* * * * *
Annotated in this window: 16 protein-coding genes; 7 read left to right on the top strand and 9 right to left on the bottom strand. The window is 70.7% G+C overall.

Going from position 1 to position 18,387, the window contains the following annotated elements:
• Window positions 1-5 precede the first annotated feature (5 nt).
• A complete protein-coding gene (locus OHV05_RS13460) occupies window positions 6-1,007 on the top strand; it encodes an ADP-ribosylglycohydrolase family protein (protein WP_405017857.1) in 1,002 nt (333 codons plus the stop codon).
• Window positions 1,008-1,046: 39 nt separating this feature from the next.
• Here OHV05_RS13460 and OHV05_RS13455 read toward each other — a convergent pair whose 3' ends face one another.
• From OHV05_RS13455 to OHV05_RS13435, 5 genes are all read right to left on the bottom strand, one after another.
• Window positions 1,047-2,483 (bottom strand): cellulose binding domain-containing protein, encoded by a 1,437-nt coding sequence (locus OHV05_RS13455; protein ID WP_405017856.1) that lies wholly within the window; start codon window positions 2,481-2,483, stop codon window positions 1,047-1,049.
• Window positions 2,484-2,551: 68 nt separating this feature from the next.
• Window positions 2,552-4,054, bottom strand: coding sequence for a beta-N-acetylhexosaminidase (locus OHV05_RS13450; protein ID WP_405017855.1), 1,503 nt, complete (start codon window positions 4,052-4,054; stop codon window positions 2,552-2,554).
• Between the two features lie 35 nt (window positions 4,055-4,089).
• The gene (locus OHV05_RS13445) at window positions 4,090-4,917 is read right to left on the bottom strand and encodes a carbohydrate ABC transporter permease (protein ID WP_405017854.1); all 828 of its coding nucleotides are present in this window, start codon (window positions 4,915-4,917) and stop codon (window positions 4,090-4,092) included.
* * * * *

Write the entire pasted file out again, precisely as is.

Annotated in this window: 16 protein-coding genes; 7 read left to right on the top strand and 9 right to left on the bottom strand. The window is 70.7% G+C overall.

Going from position 1 to position 18,387, the window contains the following annotated elements:
• Window positions 1-5 precede the first annotated feature (5 nt).
• A complete protein-coding gene (locus OHV05_RS13460) occupies window positions 6-1,007 on the top strand; it encodes an ADP-ribosylglycohydrolase family protein (protein WP_405017857.1) in 1,002 nt (333 codons plus the stop codon).
• Window positions 1,008-1,046: 39 nt separating this feature from the next.
• Here OHV05_RS13460 and OHV05_RS13455 read toward each other — a convergent pair whose 3' ends face one another.
• From OHV05_RS13455 to OHV05_RS13435, 5 genes are all read right to left on the bottom strand, one after another.
• Window positions 1,047-2,483 (bottom strand): cellulose binding domain-containing protein, encoded by a 1,437-nt coding sequence (locus OHV05_RS13455; protein ID WP_405017856.1) that lies wholly within the window; start codon window positions 2,481-2,483, stop codon window positions 1,047-1,049.
• Window positions 2,484-2,551: 68 nt separating this feature from the next.
• Window positions 2,552-4,054, bottom strand: coding sequence for a beta-N-acetylhexosaminidase (locus OHV05_RS13450; protein ID WP_405017855.1), 1,503 nt, complete (start codon window positions 4,052-4,054; stop codon window positions 2,552-2,554).
• Between the two features lie 35 nt (window positions 4,055-4,089).
• The gene (locus OHV05_RS13445) at window positions 4,090-4,917 is read right to left on the bottom strand and encodes a carbohydrate ABC transporter permease (protein ID WP_405017854.1); all 828 of its coding nucleotides are present in this window, start codon (window positions 4,915-4,917) and stop codon (window positions 4,090-4,092) included.